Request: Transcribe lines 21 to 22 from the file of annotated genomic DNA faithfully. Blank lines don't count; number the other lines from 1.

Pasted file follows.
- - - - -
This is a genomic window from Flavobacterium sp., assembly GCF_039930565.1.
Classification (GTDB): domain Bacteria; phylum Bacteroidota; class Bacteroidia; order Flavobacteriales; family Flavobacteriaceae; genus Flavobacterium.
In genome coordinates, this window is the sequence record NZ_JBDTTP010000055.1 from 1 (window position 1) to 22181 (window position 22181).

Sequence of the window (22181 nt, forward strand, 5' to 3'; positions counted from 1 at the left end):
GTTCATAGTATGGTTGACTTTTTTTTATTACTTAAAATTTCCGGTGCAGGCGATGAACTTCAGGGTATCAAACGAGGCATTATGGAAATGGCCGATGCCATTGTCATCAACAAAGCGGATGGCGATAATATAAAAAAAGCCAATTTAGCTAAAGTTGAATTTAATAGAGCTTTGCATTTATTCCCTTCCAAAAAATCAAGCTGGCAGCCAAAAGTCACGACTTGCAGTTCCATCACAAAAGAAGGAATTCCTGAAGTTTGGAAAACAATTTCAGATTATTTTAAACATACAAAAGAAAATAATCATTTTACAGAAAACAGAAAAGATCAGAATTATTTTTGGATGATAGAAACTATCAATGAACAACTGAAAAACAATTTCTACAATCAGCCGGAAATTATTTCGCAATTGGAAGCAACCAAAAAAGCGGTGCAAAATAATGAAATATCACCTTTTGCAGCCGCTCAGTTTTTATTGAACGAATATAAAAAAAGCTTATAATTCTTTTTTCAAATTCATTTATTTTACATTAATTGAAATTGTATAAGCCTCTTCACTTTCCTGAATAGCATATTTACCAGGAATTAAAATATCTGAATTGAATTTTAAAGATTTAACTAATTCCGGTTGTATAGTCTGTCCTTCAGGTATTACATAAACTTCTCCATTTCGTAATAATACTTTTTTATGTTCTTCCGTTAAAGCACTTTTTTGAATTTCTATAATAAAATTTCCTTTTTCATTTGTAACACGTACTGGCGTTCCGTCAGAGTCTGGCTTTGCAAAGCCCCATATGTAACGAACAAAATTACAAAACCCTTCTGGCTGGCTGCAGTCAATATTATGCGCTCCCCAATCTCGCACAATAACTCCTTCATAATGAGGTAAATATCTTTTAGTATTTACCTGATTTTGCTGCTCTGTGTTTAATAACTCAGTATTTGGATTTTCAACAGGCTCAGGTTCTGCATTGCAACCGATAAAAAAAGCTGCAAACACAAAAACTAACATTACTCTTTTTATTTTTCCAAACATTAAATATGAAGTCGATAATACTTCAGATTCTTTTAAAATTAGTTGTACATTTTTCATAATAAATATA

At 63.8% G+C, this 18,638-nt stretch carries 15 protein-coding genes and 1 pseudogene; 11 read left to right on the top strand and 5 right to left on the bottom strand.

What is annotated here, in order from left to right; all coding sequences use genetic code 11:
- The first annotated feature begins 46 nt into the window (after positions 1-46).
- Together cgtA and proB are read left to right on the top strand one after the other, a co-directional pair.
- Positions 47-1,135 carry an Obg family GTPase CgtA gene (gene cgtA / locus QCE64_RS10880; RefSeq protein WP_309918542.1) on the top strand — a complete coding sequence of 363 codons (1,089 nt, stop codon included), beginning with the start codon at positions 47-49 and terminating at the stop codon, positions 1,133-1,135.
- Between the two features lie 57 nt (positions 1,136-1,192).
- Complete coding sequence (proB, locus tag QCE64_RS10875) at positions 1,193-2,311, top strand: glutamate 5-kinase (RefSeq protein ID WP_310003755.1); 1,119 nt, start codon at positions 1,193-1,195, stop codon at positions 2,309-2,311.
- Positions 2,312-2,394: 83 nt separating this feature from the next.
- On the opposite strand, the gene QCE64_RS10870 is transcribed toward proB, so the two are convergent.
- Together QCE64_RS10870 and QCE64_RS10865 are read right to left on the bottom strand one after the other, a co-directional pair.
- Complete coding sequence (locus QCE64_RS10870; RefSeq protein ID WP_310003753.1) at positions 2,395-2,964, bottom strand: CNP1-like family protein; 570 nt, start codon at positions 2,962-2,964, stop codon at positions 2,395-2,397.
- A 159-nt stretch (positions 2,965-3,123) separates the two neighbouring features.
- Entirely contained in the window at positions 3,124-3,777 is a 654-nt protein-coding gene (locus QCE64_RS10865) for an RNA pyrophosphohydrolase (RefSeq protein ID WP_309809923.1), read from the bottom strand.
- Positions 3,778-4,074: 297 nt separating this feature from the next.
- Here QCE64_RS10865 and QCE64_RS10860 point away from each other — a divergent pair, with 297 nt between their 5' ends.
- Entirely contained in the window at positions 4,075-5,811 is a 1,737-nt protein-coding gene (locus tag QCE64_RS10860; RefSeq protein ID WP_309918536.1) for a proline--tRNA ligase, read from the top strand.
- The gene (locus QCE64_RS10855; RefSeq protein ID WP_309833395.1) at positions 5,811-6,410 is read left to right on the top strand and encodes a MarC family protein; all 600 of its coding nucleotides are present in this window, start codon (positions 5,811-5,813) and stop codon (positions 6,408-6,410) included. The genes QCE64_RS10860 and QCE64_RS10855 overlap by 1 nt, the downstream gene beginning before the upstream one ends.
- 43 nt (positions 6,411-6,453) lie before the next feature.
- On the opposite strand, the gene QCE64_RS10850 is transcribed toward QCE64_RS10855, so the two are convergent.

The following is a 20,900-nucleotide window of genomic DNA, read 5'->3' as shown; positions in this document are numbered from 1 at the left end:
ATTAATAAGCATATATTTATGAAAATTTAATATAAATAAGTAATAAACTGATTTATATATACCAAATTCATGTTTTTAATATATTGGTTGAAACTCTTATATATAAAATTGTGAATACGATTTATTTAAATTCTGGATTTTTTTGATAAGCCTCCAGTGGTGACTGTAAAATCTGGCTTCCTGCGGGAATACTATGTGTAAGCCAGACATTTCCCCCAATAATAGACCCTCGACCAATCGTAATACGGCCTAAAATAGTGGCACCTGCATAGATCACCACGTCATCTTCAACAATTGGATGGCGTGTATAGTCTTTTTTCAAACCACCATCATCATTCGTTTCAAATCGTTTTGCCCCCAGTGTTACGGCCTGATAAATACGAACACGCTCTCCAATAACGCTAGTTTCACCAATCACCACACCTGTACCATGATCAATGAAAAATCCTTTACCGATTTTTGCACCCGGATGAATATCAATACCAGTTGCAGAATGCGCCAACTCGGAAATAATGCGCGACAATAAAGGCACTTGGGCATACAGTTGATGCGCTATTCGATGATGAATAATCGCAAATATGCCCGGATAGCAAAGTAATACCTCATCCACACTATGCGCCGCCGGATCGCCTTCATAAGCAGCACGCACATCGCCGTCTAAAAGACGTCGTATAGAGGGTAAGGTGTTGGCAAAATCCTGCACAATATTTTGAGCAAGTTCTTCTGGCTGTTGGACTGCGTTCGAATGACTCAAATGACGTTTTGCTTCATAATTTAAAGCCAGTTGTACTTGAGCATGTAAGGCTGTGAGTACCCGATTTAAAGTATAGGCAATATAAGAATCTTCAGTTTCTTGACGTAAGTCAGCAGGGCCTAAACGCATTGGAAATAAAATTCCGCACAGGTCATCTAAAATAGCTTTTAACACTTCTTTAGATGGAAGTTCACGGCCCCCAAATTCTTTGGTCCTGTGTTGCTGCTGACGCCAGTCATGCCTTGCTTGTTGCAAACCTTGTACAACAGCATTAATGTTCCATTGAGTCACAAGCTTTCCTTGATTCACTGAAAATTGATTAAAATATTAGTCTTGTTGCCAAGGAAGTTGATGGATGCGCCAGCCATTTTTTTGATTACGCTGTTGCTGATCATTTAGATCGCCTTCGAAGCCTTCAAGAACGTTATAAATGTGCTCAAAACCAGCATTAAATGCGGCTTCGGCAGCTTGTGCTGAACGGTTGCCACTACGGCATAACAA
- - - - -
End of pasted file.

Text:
- Entirely contained in the window at positions 4,075-5,811 is a 1,737-nt protein-coding gene (locus tag QCE64_RS10860; RefSeq protein ID WP_309918536.1) for a proline--tRNA ligase, read from the top strand.
- The gene (locus QCE64_RS10855; RefSeq protein ID WP_309833395.1) at positions 5,811-6,410 is read left to right on the top strand and encodes a MarC family protein; all 600 of its coding nucleotides are present in this window, start codon (positions 5,811-5,813) and stop codon (positions 6,408-6,410) included. The genes QCE64_RS10860 and QCE64_RS10855 overlap by 1 nt, the downstream gene beginning before the upstream one ends.